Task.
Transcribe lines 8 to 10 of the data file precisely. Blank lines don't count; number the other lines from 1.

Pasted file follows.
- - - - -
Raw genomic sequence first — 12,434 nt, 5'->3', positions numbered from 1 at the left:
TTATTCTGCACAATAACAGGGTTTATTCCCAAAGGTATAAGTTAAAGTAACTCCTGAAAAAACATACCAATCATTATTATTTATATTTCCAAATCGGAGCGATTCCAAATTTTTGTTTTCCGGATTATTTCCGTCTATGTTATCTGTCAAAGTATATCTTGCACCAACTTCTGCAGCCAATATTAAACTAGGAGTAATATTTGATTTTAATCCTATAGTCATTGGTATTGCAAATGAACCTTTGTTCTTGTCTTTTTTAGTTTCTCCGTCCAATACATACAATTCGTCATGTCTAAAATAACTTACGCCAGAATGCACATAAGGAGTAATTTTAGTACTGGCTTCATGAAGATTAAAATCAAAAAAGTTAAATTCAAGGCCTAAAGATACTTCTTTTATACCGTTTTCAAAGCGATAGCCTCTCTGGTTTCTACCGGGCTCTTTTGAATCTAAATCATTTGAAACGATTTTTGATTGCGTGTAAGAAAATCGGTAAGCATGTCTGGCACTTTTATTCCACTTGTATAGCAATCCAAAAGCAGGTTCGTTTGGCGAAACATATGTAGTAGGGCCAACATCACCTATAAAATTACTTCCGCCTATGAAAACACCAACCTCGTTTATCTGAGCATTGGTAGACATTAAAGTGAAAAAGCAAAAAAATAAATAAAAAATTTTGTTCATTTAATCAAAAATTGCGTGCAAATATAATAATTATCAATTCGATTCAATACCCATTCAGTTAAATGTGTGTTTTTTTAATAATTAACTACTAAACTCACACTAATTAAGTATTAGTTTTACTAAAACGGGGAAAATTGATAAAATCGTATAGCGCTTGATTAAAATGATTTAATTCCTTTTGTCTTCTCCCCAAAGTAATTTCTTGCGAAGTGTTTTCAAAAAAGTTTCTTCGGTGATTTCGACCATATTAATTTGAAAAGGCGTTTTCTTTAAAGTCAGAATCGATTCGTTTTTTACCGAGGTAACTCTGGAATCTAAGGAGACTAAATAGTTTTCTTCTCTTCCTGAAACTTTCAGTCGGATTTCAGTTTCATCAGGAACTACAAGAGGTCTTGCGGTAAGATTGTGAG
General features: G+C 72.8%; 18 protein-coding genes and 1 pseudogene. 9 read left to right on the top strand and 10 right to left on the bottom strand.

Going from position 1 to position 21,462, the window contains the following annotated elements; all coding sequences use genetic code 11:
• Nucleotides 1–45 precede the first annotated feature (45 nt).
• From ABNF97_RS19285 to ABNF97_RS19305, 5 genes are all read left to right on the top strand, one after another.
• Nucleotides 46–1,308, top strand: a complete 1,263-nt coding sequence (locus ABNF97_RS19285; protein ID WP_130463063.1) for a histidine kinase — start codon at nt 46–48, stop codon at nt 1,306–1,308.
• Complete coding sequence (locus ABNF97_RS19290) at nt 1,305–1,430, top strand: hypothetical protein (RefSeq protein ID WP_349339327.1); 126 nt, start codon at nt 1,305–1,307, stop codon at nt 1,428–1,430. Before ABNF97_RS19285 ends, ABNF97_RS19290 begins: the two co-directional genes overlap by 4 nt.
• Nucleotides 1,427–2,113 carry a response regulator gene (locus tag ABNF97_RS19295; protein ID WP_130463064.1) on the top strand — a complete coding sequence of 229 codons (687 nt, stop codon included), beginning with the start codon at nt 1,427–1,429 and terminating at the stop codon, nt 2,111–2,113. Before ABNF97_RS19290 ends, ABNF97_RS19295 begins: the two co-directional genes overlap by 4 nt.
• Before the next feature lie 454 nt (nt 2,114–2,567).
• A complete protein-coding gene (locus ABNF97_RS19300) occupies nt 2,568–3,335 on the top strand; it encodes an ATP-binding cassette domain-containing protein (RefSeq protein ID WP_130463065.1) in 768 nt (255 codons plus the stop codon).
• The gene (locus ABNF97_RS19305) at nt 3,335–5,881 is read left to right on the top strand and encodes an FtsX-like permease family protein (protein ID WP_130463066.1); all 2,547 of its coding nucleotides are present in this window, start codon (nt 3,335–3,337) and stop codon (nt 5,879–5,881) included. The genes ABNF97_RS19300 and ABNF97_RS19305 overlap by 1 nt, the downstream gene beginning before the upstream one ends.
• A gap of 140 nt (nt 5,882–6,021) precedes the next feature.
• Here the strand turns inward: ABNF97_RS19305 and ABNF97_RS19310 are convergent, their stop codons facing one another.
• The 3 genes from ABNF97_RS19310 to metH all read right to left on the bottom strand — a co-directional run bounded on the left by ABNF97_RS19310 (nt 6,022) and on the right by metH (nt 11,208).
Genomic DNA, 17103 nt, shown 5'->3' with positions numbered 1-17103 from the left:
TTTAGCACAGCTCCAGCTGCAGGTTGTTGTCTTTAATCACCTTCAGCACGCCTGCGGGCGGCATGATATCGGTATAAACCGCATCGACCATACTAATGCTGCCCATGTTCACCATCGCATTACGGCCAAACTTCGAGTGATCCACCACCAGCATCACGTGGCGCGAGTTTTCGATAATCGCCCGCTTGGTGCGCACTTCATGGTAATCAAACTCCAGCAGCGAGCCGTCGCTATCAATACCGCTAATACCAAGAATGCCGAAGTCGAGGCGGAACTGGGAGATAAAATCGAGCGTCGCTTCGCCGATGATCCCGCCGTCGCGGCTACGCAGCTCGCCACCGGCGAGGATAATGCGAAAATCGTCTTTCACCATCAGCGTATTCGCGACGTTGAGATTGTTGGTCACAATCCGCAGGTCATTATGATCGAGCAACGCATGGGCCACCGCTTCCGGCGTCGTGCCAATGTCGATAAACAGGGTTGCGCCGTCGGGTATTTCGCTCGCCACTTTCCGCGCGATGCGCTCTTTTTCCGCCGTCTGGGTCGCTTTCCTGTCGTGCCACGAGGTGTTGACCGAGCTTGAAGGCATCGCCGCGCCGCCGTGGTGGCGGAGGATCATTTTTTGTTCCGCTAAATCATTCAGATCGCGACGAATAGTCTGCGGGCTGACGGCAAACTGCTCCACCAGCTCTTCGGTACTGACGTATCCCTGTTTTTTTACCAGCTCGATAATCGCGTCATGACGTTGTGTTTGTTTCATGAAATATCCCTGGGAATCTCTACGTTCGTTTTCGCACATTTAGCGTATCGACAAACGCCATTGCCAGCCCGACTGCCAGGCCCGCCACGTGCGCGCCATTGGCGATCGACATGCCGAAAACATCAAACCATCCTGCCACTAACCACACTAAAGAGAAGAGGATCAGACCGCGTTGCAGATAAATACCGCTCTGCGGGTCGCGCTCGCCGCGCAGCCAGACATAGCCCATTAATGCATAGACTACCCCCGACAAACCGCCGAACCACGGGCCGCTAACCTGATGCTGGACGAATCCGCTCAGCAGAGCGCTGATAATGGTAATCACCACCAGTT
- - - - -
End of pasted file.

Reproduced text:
• Complete coding sequence (locus ABNF97_RS19290) at nt 1,305–1,430, top strand: hypothetical protein (RefSeq protein ID WP_349339327.1); 126 nt, start codon at nt 1,305–1,307, stop codon at nt 1,428–1,430. Before ABNF97_RS19285 ends, ABNF97_RS19290 begins: the two co-directional genes overlap by 4 nt.
• Nucleotides 1,427–2,113 carry a response regulator gene (locus tag ABNF97_RS19295; protein ID WP_130463064.1) on the top strand — a complete coding sequence of 229 codons (687 nt, stop codon included), beginning with the start codon at nt 1,427–1,429 and terminating at the stop codon, nt 2,111–2,113. Before ABNF97_RS19290 ends, ABNF97_RS19295 begins: the two co-directional genes overlap by 4 nt.
• Before the next feature lie 454 nt (nt 2,114–2,567).